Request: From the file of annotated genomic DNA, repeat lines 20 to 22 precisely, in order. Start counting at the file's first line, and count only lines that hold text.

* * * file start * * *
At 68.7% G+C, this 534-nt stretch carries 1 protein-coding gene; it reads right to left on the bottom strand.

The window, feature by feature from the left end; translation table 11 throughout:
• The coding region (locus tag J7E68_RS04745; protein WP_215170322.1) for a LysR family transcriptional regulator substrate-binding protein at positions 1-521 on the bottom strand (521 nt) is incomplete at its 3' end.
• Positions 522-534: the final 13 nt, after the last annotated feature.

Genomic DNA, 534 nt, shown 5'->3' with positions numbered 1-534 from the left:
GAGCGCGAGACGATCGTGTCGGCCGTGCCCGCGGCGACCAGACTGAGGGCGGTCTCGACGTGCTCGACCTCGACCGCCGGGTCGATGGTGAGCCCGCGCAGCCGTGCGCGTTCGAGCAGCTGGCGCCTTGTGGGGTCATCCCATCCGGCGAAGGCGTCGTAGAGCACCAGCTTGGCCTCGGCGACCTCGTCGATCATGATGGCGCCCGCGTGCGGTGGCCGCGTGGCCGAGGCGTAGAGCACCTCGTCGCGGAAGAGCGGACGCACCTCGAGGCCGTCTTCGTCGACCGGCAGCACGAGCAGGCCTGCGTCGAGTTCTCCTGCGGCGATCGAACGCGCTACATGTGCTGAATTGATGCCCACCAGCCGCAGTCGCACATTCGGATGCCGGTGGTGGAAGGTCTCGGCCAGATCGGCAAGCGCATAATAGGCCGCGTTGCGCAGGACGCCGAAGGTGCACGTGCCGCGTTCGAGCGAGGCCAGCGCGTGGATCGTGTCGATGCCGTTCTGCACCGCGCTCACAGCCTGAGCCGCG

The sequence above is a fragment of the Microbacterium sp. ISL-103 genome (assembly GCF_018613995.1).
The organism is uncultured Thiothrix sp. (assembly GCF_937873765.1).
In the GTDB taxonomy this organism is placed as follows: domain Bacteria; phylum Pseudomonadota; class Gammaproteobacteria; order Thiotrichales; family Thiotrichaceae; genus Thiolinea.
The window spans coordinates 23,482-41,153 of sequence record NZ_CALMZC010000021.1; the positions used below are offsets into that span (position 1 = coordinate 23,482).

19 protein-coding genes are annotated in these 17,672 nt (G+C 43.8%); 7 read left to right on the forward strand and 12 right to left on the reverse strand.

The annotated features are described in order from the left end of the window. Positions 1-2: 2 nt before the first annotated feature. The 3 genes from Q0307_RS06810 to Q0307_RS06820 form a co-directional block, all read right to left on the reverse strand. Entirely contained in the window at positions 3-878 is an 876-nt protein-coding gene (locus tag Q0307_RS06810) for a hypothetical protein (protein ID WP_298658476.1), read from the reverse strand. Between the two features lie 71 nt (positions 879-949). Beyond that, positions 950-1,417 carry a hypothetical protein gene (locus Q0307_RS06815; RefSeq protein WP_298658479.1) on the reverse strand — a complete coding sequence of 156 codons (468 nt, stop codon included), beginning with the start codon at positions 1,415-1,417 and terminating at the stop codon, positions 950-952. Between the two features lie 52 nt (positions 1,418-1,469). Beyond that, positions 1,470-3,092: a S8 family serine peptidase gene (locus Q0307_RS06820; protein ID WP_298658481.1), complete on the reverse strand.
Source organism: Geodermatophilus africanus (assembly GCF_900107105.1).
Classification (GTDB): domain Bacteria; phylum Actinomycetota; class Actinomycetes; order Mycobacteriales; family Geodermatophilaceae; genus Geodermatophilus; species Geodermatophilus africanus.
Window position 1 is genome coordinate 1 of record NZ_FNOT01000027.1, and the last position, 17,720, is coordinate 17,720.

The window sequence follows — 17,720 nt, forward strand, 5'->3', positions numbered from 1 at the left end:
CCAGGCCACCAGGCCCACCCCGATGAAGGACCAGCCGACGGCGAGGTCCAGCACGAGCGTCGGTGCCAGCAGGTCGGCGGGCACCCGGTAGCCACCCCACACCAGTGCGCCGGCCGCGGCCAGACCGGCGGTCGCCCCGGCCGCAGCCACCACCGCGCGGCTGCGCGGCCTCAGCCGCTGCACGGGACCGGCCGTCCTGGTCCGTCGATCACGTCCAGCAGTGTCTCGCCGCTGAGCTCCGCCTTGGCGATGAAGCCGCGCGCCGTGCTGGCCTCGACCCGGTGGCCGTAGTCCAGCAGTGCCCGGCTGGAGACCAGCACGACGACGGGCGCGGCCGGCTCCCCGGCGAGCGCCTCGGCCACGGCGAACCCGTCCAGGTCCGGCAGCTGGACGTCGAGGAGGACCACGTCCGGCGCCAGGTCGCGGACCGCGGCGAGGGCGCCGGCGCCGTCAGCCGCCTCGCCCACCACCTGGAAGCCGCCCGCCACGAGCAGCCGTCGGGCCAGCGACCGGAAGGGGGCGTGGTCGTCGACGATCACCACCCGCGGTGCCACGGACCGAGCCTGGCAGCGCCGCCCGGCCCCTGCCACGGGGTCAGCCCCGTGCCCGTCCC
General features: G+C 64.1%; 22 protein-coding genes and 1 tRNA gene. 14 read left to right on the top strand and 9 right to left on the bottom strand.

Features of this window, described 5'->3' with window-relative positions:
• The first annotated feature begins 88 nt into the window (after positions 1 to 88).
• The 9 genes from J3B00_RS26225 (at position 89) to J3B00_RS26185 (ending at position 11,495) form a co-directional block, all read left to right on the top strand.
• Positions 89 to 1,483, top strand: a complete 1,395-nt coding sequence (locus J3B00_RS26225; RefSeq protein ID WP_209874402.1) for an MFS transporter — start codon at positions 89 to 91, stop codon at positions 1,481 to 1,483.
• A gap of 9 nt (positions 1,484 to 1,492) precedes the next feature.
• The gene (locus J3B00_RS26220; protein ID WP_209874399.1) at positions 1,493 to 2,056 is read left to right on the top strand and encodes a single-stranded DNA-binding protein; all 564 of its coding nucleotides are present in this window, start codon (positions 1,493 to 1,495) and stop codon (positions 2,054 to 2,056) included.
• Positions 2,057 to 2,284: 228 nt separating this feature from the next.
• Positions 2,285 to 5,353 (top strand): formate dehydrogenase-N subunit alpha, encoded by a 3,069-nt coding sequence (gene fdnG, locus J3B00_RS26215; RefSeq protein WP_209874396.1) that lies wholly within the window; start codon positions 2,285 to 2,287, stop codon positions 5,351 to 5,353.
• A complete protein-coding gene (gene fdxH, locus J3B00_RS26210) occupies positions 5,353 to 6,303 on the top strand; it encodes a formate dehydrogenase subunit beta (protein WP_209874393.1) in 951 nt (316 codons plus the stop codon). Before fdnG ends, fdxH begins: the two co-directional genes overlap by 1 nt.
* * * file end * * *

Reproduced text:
• The first annotated feature begins 88 nt into the window (after positions 1 to 88).
• The 9 genes from J3B00_RS26225 (at position 89) to J3B00_RS26185 (ending at position 11,495) form a co-directional block, all read left to right on the top strand.
• Positions 89 to 1,483, top strand: a complete 1,395-nt coding sequence (locus J3B00_RS26225; RefSeq protein ID WP_209874402.1) for an MFS transporter — start codon at positions 89 to 91, stop codon at positions 1,481 to 1,483.